Turkish Sucuk & Black Chickpea Soup

Turkish Sucuk & Black Chickpea Soup

This Turkish Suçuk & Black Chickpea Soup is typical of many versions I sampled while travelling around Turkey. It was winter for the the month I was there, so every town I passed through had some kind of bean or lentil soup on offer for shivering arrivals.

No laughing matter

In one such trip, to the city of Konya, in Central Anatolia, I’d just arrived after an excruciating 4 hour coach journey. I’d been instructed to “take off your headphones and watch the entertainment” by the burley stewardess – I wasn’t going to argue. The entertainment consisted of a sole TV show, looping every 30 minutes, which featured a (supposed) Turkish comedian. It ran at full volume, and played through what I can only describe as two tin-can loud speakers for the entirety of the journey. Everyone was laughing. I was not.

By the time we reached Konya i was in no mood for anything or anybody. I made a bee-line for the first restaurant I could see. I found a tiny place where a woman sat in the window, flipping thin breads on a large metal domed pan. She smiled warmly as I entered and I knew I was going to be OK.

I ate so much in this place. Breads with Za’atar, tiny lamb stuffed Manti with yoghurt and chilli butter and hearty lamb kofta in a pool of buttery sauce over pureed beans. But the meal began with this – a small bowl of sausage (sucuk) and chickpea soup.

Suçuk is the Turkish version of a sausage found all across Europe, the Baltics and Central Asia. It’s a semi-cured beef sausage, typically spiced with cumin, Aleppo pepper and paprika to give it a strong, robust taste. Suçuk is used on lots of dishes, such as Turkish Pide (Turkey’s answer to pizza), or as a delicious hearty breakfast with fried eggs.

For something so humble the soup packed a flavour-laden punch. It was spicy but not chilli-hot. Notes of cumin and other warming spices came through. It was creamy and rich and filled my entire soul with a smile. The bus journey faded further into the distance with every slurp.

Recreating the suçuk magic

At home, I’ve recreated this soup using the authentic Turkish suçuk, but have replaced regular chickpeas with some black chickpeas. I also remember there being some kind of dark leafy vegetable like a Silverbeet in the Konya version which I didn’t have this time. Nevertheless, my version was actually really delicious! The suçuk has so much flavour itself, that there’s not much need for anything else to flavour the soup – it’s sweet, earthy and very satisfying. Well worth a painful bus ride for.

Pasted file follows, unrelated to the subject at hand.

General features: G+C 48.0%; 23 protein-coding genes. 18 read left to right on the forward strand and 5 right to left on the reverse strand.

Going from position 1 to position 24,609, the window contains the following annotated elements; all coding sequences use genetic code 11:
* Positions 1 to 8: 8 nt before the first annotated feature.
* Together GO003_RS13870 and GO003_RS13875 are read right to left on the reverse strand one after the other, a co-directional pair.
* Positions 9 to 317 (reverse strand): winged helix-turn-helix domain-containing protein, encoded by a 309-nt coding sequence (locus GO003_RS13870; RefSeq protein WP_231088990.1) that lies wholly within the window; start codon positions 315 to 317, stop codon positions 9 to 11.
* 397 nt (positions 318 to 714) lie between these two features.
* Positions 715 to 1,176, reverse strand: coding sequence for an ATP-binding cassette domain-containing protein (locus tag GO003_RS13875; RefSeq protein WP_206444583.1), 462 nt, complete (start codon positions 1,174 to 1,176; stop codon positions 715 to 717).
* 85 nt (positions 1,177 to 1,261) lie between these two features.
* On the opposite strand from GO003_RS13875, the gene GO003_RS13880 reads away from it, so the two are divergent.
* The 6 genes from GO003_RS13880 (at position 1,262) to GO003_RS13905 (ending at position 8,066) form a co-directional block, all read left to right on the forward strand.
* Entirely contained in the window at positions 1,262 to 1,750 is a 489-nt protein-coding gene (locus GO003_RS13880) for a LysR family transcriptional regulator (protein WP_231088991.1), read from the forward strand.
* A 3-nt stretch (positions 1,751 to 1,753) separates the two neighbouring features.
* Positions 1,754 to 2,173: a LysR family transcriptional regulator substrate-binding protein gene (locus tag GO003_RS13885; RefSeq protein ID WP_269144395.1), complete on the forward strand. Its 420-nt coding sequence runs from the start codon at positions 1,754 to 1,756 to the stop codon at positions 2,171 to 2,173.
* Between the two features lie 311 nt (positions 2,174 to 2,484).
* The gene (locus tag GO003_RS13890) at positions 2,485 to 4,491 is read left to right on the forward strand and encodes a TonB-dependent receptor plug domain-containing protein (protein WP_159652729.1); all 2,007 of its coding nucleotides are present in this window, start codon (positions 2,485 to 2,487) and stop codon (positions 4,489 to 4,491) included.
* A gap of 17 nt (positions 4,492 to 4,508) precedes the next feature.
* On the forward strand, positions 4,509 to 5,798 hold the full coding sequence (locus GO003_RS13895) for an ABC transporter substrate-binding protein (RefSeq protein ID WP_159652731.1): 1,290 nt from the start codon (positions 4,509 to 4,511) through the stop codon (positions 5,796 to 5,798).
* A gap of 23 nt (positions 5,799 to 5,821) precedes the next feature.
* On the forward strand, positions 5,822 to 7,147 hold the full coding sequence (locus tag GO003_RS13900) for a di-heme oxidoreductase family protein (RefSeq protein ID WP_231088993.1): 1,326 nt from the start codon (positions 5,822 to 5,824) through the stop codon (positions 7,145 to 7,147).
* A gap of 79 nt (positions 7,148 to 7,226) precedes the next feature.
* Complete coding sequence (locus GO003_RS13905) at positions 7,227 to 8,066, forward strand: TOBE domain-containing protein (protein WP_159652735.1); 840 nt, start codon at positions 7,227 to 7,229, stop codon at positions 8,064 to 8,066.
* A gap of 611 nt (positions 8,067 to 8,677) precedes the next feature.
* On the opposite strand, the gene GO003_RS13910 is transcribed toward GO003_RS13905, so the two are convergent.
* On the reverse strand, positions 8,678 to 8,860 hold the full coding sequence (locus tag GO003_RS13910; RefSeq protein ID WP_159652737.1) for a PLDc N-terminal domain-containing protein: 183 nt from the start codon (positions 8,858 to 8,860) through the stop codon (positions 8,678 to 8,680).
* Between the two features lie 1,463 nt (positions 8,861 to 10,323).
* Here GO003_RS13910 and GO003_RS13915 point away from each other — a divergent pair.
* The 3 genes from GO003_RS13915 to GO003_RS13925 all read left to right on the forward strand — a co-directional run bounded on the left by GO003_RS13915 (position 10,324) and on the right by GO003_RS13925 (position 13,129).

How to make my Turkish Suçuk & Black Chickpea Soup

Turkish Sucuk & Black Chickpea Soup

RatingYields4 Servings
Prep Time5 minsCook Time2 hrs

Ingredients

2 tbsp olive oil
1 onion (chopped)
2 celery sticks (chopped)
2 carrots (chopped)
½ Suçuk sausage (cubed)
1 tsp Aleppo pepper flakes
1 tsp ground cumin
1 large tomato (chopped)
1 cup dried black chickpeas (soaked overnight)
1 tsp salt
Freshly ground black pepper

Directions

1

Heat a large pan over a moderate heat with the oil. When hot, fry the onion, celery, carrot and sucuk for 5 minutes until the onion has softened.

2

Sprinkle over the Aleppo pepper flakes and cumin then and add the tomato and chickpeas. Stir well then pour in 1 1/2 litres of water.

3

Bring to a boil then reduce the heat to low and then simmer gently for 2 hours or until the chickpeas are soft. It may take longer as sometimes chickpeas can hold out!

4

To create a bit of creaminess, remove half the solids from the soup and blend them in a blender, food processor or with a stick blender. Return them to the pan and stir.

5

Finally, season with the salt and pepper and serve.

Ingredients

 2 tbsp olive oil
 1 onion (chopped)
 2 celery sticks (chopped)
 2 carrots (chopped)
 ½ Suçuk sausage (cubed)
 1 tsp Aleppo pepper flakes
 1 tsp ground cumin
 1 large tomato (chopped)
 1 cup dried black chickpeas (soaked overnight)
 1 tsp salt
 Freshly ground black pepper

Directions

1

Heat a large pan over a moderate heat with the oil. When hot, fry the onion, celery, carrot and sucuk for 5 minutes until the onion has softened.

2

Sprinkle over the Aleppo pepper flakes and cumin then and add the tomato and chickpeas. Stir well then pour in 1 1/2 litres of water.

3

Bring to a boil then reduce the heat to low and then simmer gently for 2 hours or until the chickpeas are soft. It may take longer as sometimes chickpeas can hold out!

4

To create a bit of creaminess, remove half the solids from the soup and blend them in a blender, food processor or with a stick blender. Return them to the pan and stir.

5

Finally, season with the salt and pepper and serve.

Turkish Sucuk & Black Chickpea Soup

Did you cook this recipe? Tag us on Instagram @cookeatinsta and use the hashtag #cookeatblog

Turkish Sucuk & Black Chickpea Soup

Subscribe to Cook Eat Blog and receive Around the World in 7 days – a FREE e-cookbook travelling from country to country–sharing delicious recipes along the way. It’s a journey in good taste!

This site contains affiliate links to products. We may receive a commission for purchases made through these links. Learn more.